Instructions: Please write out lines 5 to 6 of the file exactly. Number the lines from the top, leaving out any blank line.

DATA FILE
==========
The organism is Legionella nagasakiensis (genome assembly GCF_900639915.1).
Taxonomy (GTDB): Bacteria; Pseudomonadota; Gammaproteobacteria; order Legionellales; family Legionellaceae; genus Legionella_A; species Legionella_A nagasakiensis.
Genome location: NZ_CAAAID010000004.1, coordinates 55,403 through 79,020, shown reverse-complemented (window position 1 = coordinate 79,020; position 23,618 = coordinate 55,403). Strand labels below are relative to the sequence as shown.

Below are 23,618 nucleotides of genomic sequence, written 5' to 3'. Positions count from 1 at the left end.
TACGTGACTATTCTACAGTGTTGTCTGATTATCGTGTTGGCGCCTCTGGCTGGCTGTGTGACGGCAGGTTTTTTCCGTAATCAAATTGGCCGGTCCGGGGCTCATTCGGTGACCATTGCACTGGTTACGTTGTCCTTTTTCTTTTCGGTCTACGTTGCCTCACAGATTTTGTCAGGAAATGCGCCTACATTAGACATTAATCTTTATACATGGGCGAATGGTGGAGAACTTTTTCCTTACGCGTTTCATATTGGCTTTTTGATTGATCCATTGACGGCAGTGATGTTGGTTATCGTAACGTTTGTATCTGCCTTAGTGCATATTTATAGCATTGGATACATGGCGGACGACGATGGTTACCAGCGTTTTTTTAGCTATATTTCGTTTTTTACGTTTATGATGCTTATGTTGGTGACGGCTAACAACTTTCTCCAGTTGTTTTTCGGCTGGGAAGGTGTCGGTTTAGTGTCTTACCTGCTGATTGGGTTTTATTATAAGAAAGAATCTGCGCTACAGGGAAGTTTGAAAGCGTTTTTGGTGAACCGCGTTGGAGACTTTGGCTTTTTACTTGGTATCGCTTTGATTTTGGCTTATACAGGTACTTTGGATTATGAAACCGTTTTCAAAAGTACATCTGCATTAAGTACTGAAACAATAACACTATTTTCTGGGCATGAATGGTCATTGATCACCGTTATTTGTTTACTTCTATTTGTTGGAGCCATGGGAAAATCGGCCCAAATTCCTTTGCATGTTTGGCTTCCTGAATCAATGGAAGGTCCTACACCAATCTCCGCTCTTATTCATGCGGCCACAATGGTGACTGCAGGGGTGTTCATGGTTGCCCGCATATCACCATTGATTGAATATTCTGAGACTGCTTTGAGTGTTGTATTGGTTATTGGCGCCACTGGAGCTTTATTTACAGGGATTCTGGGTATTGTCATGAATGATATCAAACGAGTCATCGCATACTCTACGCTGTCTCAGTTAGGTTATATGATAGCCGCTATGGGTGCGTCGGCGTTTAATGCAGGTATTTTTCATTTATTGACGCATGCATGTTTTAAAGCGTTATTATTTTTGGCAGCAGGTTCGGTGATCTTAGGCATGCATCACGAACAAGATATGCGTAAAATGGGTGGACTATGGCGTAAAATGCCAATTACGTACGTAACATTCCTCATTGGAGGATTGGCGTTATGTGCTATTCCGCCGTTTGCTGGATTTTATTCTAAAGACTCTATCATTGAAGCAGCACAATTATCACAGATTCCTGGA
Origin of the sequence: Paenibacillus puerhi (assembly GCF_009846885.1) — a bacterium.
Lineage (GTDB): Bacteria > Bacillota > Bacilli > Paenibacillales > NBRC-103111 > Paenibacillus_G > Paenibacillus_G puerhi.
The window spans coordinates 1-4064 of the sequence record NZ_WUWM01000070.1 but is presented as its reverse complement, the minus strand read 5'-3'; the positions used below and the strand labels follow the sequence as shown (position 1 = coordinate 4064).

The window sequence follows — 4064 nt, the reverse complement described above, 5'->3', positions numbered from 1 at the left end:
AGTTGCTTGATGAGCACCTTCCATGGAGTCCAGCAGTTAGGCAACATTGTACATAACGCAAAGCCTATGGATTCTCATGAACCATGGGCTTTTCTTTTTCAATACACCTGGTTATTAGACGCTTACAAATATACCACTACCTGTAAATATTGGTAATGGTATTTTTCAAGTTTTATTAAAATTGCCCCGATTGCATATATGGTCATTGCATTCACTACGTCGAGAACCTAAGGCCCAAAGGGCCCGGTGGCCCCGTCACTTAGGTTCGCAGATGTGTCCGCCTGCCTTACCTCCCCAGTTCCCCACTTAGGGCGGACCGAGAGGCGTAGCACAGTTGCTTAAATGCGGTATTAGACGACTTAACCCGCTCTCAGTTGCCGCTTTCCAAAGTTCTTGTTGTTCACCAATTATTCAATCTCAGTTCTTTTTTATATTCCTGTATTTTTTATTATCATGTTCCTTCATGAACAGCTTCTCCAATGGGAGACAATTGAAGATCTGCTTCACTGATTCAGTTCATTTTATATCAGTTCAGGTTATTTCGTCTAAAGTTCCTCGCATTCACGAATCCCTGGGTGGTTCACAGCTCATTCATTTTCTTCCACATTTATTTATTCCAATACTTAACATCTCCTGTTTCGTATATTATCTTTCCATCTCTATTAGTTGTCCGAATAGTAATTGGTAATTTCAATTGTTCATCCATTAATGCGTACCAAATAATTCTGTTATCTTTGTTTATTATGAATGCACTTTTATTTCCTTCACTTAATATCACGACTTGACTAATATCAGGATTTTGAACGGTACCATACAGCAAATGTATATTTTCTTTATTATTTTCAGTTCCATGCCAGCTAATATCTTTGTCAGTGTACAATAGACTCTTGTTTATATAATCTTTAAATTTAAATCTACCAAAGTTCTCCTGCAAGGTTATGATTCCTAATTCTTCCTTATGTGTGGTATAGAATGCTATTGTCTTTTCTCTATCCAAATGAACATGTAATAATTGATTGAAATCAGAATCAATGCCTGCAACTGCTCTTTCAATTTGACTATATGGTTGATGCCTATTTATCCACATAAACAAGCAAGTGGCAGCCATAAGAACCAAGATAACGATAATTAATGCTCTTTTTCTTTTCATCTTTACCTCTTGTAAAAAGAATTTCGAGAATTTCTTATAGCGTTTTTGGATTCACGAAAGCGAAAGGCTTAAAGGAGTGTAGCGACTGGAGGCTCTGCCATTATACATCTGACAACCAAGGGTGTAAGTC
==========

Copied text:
TACGTGACTATTCTACAGTGTTGTCTGATTATCGTGTTGGCGCCTCTGGCTGGCTGTGTGACGGCAGGTTTTTTCCGTAATCAAATTGGCCGGTCCGGGGCTCATTCGGTGACCATTGCACTGGTTACGTTGTCCTTTTTCTTTTCGGTCTACGTTGCCTCACAGATTTTGTCAGGAAATGCGCCTACATTAGACATTAATCTTTATACATGGGCGAATGGTGGAGAACTTTTTCCTTACGCGTTTCATATTGGCTTTTTGATTGATCCATTGACGGCAGTGATGTTGGTTATCGTAACGTTTGTATCTGCCTTAGTGCATATTTATAGCATTGGATACATGGCGGACGACGATGGTTACCAGCGTTTTTTTAGCTATATTTCGTTTTTTACGTTTATGATGCTTATGTTGGTGACGGCTAACAACTTTCTCCAGTTGTTTTTCGGCTGGGAAGGTGTCGGTTTAGTGTCTTACCTGCTGATTGGGTTTTATTATAAGAAAGAATCTGCGCTACAGGGAAGTTTGAAAGCGTTTTTGGTGAACCGCGTTGGAGACTTTGGCTTTTTACTTGGTATCGCTTTGATTTTGGCTTATACAGGTACTTTGGATTATGAAACCGTTTTCAAAAGTACATCTGCATTAAGTACTGAAACAATAACACTATTTTCTGGGCATGAATGGTCATTGATCACCGTTATTTGTTTACTTCTATTTGTTGGAGCCATGGGAAAATCGGCCCAAATTCCTTTGCATGTTTGGCTTCCTGAATCAATGGAAGGTCCTACACCAATCTCCGCTCTTATTCATGCGGCCACAATGGTGACTGCAGGGGTGTTCATGGTTGCCCGCATATCACCATTGATTGAATATTCTGAGACTGCTTTGAGTGTTGTATTGGTTATTGGCGCCACTGGAGCTTTATTTACAGGGATTCTGGGTATTGTCATGAATGATATCAAACGAGTCATCGCATACTCTACGCTGTCTCAGTTAGGTTATATGATAGCCGCTATGGGTGCGTCGGCGTTTAATGCAGGTATTTTTCATTTATTGACGCATGCATGTTTTAAAGCGTTATTATTTTTGGCAGCAGGTTCGGTGATCTTAGGCATGCATCACGAACAAGATATGCGTAAAATGGGTGGACTATGGCGTAAAATGCCAATTACGTACGTAACATTCCTCATTGGAGGATTGGCGTTATGTGCTATTCCGCCGTTTGCTGGATTTTATTCTAAAGACTCTATCATTGAAGCAGCACAATTATCACAGATTCCTGGA
Origin of the sequence: Paenibacillus puerhi (assembly GCF_009846885.1) — a bacterium.